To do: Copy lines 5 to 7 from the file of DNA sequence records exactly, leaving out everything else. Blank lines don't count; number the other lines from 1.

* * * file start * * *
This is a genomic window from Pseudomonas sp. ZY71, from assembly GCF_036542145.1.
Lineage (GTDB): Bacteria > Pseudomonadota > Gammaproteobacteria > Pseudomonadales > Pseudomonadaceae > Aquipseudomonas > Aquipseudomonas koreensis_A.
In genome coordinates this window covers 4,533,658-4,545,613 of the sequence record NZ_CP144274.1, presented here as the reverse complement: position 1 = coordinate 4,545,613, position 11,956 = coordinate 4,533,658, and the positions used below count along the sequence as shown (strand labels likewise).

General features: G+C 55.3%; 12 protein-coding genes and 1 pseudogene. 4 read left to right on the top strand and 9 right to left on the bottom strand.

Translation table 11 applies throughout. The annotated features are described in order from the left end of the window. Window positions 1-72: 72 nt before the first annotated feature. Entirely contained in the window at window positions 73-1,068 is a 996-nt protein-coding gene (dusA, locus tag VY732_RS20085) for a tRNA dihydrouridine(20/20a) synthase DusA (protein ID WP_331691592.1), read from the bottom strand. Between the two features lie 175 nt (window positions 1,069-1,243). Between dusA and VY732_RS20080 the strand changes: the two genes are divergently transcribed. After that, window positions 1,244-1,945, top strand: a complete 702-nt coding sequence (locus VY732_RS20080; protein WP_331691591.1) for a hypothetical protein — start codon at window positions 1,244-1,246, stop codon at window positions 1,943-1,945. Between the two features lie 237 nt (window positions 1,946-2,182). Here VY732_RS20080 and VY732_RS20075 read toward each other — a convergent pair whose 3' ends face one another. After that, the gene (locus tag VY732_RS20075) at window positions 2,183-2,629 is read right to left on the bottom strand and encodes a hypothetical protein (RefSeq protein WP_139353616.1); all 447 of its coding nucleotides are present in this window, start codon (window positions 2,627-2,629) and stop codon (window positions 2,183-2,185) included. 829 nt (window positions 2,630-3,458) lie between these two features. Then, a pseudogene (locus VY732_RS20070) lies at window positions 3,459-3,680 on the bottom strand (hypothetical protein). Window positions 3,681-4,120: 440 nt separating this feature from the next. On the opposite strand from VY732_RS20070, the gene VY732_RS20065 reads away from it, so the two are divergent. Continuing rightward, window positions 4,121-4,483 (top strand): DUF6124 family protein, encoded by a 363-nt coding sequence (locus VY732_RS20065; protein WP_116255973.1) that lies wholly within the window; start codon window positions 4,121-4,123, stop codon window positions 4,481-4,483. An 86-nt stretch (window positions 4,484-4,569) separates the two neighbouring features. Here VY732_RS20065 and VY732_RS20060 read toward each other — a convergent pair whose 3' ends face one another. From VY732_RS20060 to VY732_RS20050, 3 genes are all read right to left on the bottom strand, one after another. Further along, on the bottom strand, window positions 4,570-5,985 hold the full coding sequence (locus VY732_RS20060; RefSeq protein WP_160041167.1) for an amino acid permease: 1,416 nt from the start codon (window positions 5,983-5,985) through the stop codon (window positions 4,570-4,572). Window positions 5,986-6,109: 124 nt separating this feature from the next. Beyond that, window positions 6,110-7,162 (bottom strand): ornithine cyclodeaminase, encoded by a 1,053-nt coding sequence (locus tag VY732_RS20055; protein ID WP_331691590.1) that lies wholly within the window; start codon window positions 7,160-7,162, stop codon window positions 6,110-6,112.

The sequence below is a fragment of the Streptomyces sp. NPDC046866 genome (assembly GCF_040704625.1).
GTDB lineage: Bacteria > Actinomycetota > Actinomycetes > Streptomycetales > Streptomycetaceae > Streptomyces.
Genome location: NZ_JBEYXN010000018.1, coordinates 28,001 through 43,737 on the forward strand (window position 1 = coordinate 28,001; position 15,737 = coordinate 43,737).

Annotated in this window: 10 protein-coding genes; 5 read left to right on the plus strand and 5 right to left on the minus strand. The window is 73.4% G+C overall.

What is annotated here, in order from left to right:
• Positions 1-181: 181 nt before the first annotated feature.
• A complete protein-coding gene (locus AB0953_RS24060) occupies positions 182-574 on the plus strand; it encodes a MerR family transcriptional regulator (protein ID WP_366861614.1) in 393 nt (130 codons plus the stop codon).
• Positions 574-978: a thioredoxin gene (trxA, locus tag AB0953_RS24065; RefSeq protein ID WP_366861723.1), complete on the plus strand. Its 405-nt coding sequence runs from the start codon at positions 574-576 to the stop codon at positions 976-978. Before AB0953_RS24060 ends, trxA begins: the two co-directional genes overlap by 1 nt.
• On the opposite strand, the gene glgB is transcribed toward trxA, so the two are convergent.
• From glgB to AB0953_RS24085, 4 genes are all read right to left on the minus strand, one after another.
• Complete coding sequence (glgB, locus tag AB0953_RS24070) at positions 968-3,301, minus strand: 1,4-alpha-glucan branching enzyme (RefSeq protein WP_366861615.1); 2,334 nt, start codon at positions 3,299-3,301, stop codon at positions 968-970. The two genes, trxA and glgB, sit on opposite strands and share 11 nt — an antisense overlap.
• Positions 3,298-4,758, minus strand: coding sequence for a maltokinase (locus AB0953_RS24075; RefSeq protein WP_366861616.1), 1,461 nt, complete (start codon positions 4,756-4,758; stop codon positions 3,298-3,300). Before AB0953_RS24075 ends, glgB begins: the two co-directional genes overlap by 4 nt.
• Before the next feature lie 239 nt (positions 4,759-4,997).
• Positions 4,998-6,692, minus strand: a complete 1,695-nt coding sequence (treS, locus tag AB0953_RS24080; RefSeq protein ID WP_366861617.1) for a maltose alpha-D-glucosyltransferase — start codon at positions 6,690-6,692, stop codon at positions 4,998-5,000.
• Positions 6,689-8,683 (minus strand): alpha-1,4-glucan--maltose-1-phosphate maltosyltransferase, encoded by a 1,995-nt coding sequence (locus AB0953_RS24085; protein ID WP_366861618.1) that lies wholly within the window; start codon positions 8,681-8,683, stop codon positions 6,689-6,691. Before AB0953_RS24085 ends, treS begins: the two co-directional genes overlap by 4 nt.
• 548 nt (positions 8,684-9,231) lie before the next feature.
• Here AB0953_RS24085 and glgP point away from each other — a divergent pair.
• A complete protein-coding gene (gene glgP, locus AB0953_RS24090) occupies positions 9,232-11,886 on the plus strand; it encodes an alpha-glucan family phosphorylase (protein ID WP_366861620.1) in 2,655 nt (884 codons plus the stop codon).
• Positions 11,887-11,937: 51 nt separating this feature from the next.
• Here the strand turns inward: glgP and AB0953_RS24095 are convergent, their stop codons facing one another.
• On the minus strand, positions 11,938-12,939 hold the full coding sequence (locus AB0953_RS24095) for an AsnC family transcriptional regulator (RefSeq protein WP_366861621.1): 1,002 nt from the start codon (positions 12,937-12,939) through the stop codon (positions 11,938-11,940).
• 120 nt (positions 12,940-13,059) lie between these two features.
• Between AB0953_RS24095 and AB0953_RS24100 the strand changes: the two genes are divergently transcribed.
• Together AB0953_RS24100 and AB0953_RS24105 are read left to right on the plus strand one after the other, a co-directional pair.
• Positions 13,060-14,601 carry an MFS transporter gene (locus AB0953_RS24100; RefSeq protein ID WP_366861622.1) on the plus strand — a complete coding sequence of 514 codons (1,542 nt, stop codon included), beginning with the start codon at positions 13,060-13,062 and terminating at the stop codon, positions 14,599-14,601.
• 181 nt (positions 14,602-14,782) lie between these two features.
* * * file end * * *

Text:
Translation table 11 applies throughout. The annotated features are described in order from the left end of the window. Window positions 1-72: 72 nt before the first annotated feature. Entirely contained in the window at window positions 73-1,068 is a 996-nt protein-coding gene (dusA, locus tag VY732_RS20085) for a tRNA dihydrouridine(20/20a) synthase DusA (protein ID WP_331691592.1), read from the bottom strand. Between the two features lie 175 nt (window positions 1,069-1,243). Between dusA and VY732_RS20080 the strand changes: the two genes are divergently transcribed. After that, window positions 1,244-1,945, top strand: a complete 702-nt coding sequence (locus VY732_RS20080; protein WP_331691591.1) for a hypothetical protein — start codon at window positions 1,244-1,246, stop codon at window positions 1,943-1,945. Between the two features lie 237 nt (window positions 1,946-2,182). Here VY732_RS20080 and VY732_RS20075 read toward each other — a convergent pair whose 3' ends face one another. After that, the gene (locus tag VY732_RS20075) at window positions 2,183-2,629 is read right to left on the bottom strand and encodes a hypothetical protein (RefSeq protein WP_139353616.1); all 447 of its coding nucleotides are present in this window, start codon (window positions 2,627-2,629) and stop codon (window positions 2,183-2,185) included. 829 nt (window positions 2,630-3,458) lie between these two features. Then, a pseudogene (locus VY732_RS20070) lies at window positions 3,459-3,680 on the bottom strand (hypothetical protein). Window positions 3,681-4,120: 440 nt separating this feature from the next. On the opposite strand from VY732_RS20070, the gene VY732_RS20065 reads away from it, so the two are divergent. Continuing rightward, window positions 4,121-4,483 (top strand): DUF6124 family protein, encoded by a 363-nt coding sequence (locus VY732_RS20065; protein WP_116255973.1) that lies wholly within the window; start codon window positions 4,121-4,123, stop codon window positions 4,481-4,483. An 86-nt stretch (window positions 4,484-4,569) separates the two neighbouring features. Here VY732_RS20065 and VY732_RS20060 read toward each other — a convergent pair whose 3' ends face one another. From VY732_RS20060 to VY732_RS20050, 3 genes are all read right to left on the bottom strand, one after another. Further along, on the bottom strand, window positions 4,570-5,985 hold the full coding sequence (locus VY732_RS20060; RefSeq protein WP_160041167.1) for an amino acid permease: 1,416 nt from the start codon (window positions 5,983-5,985) through the stop codon (window positions 4,570-4,572). Window positions 5,986-6,109: 124 nt separating this feature from the next. Beyond that, window positions 6,110-7,162 (bottom strand): ornithine cyclodeaminase, encoded by a 1,053-nt coding sequence (locus tag VY732_RS20055; protein ID WP_331691590.1) that lies wholly within the window; start codon window positions 7,160-7,162, stop codon window positions 6,110-6,112.

The sequence below is a fragment of the Streptomyces sp. NPDC046866 genome (assembly GCF_040704625.1).
GTDB lineage: Bacteria > Actinomycetota > Actinomycetes > Streptomycetales > Streptomycetaceae > Streptomyces.